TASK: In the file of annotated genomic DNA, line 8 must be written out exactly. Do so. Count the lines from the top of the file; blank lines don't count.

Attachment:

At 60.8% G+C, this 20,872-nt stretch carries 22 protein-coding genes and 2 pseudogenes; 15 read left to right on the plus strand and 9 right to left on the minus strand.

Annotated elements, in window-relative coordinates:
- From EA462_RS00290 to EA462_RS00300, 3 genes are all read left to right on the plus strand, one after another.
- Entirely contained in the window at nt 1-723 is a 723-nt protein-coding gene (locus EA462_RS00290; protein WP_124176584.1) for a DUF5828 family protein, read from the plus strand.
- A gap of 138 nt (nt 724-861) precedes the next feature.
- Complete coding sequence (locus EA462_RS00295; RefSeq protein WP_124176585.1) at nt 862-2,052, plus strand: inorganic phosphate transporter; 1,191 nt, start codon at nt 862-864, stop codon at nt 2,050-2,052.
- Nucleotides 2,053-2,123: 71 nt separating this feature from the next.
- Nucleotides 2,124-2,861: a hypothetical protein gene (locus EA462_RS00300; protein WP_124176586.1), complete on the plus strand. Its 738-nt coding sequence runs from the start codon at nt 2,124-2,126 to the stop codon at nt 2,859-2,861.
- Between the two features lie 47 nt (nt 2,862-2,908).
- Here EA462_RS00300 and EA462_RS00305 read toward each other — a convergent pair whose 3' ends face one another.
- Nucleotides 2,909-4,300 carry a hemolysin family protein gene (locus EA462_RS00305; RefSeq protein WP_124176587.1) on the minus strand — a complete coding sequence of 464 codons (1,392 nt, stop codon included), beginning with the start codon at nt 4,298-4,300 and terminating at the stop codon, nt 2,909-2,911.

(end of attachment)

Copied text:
- Nucleotides 2,124-2,861: a hypothetical protein gene (locus EA462_RS00300; protein WP_124176586.1), complete on the plus strand. Its 738-nt coding sequence runs from the start codon at nt 2,124-2,126 to the stop codon at nt 2,859-2,861.